A maximum of four players can play the game. Each player chooses a pawn which is placed at the start of the points lane. Now each player chooses five letter tiles from the colored pouch. Once every player has chosen, they now have to place the tile on the words which are there on the board. A player can only place his letters (as many as possible) on a single word. The player also has to place the letter in the same sequence as it is written on the board. If you don’t complete the word you can only move your pawn ahead for the number of tiles used in a single turn. However, if you complete a word you also get to roll the dice and move ahead : number of tiles used + the number on the dice. If you complete two words within a single turn you get to roll the dice twice. The first player to reach the end point wins. Simple, isn’t it?
Learning the ropes
The packaging of the game is in bright colors and the blue/pink board and the letter tiles together make an attractive package for kids.
Since my daughter is only three years old and doesn’t really recognize all the letters in hindi alphabet yet, I enrolled my niece Parisha for playing the chhotu aksharit with me. Being the sport that she is, she sat down with me on a humid afternoon to play this unique word game and have lots of fun. Parisha is almost five and recognises almost all hindi alphabets and can write many of them. But making words with the letters was a different ball game altogether.
A closer look at the Aksharit Blue Board
Even so, we managed to have a great time. She was able to match the letters on the board with letter tiles and grasped the rules quite soon, much to my surprise. The challenge of reaching the end line before me also spurred her on and in a short while she was even using two tiles to complete words. Once we had conquered the blue board without the matras, we ventured onto the pink board and tackled the matras too. The placement of transparent tile matras on the letter tiles was very fascinating for Parisha and even though she doesn’t have much knowledge about matras yet she was asking questions about them, which I think is the inception of all learning.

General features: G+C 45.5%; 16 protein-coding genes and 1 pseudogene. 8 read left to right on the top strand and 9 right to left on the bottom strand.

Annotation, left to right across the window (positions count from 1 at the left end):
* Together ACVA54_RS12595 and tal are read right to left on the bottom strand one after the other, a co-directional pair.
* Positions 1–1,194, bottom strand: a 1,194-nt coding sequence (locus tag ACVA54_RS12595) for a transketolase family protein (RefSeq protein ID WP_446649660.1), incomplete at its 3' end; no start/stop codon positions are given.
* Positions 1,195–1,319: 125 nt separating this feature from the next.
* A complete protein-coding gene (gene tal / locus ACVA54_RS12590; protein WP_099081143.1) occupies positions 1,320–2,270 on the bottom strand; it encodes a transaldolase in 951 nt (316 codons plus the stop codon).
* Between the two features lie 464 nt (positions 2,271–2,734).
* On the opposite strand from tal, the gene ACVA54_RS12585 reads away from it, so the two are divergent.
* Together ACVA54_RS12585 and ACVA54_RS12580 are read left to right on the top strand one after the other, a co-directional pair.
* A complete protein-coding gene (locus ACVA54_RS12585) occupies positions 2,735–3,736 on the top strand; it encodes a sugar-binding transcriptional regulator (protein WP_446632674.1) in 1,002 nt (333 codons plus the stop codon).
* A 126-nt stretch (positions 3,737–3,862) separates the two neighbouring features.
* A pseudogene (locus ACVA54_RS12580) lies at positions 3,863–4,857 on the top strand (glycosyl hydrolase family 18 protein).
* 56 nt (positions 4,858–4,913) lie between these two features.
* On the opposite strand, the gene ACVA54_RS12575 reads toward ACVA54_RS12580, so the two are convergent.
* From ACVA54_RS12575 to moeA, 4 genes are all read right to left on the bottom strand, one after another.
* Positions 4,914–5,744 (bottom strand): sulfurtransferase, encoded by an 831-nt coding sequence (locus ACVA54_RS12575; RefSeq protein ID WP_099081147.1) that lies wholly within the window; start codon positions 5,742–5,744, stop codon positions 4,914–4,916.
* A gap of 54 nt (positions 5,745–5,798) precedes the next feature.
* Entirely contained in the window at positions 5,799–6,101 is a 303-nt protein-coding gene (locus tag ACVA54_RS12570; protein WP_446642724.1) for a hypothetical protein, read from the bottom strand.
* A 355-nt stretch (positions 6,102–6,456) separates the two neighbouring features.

Now we are playing on the pink side with Matras
By the end of it she had learnt way more about Hindi letters and Vowels in one hour session of play than we could have achieved with a book for a whole day. This is the beauty of learning through play where knowledge becomes a part of fun and vice-versa.
Check out the transparent tiles for matras
A great way to learn hindi and practice the alphabets.
Perfect for NRI children who may not have hindi being taught to them at schools and their parents can use Aksharit as a cool way to learn hindi
The fact that simple addition is required for movement of the pawns on the points scale is a bonus learning objective.
All the words on the board have corresponding pictures too which heightens the sensory aspect of the play.
Being able to touch the letter tiles and the vowel tiles also add another sensory dimension to the game.
One needs a basic level of knowledge of Hindi language without which the game cannot be played.
Thinking of her next move
Must Buy. I am certain that as Parisha learns more of hindi at school this game will complement her grasp of the language and soon she will be able to move to the other versions of Aksharit.
To know more about the Junior Aksharit and get interesting tidbits about hindi word games don’t forget to “Like” the facebook page of Madrat Games.